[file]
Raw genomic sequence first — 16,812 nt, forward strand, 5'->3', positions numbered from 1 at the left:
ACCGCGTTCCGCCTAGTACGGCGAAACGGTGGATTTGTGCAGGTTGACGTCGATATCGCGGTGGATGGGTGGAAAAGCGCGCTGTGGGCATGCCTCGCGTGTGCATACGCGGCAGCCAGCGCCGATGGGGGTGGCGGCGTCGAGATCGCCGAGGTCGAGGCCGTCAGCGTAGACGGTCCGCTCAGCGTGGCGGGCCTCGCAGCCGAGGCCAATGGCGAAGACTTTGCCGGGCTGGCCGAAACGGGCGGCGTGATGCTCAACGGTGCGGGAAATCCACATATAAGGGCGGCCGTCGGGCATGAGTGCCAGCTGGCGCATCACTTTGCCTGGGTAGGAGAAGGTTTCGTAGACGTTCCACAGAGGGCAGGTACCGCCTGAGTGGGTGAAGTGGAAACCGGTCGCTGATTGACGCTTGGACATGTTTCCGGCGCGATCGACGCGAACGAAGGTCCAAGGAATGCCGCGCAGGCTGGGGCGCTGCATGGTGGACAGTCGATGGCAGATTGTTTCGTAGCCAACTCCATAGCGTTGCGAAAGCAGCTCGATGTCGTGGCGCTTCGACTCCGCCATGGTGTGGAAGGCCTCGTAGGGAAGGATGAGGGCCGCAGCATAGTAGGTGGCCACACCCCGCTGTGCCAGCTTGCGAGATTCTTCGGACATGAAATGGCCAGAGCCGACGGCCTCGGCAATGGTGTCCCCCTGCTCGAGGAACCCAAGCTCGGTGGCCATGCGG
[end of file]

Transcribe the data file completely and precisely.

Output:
Raw genomic sequence first — 16,812 nt, forward strand, 5'->3', positions numbered from 1 at the left:
ACCGCGTTCCGCCTAGTACGGCGAAACGGTGGATTTGTGCAGGTTGACGTCGATATCGCGGTGGATGGGTGGAAAAGCGCGCTGTGGGCATGCCTCGCGTGTGCATACGCGGCAGCCAGCGCCGATGGGGGTGGCGGCGTCGAGATCGCCGAGGTCGAGGCCGTCAGCGTAGACGGTCCGCTCAGCGTGGCGGGCCTCGCAGCCGAGGCCAATGGCGAAGACTTTGCCGGGCTGGCCGAAACGGGCGGCGTGATGCTCAACGGTGCGGGAAATCCACATATAAGGGCGGCCGTCGGGCATGAGTGCCAGCTGGCGCATCACTTTGCCTGGGTAGGAGAAGGTTTCGTAGACGTTCCACAGAGGGCAGGTACCGCCTGAGTGGGTGAAGTGGAAACCGGTCGCTGATTGACGCTTGGACATGTTTCCGGCGCGATCGACGCGAACGAAGGTCCAAGGAATGCCGCGCAGGCTGGGGCGCTGCATGGTGGACAGTCGATGGCAGATTGTTTCGTAGCCAACTCCATAGCGTTGCGAAAGCAGCTCGATGTCGTGGCGCTTCGACTCCGCCATGGTGTGGAAGGCCTCGTAGGGAAGGATGAGGGCCGCAGCATAGTAGGTGGCCACACCCCGCTGTGCCAGCTTGCGAGATTCTTCGGACATGAAATGGCCAGAGCCGACGGCCTCGGCAATGGTGTCCCCCTGCTCGAGGAACCCAAGCTCGGTGGCCATGCGG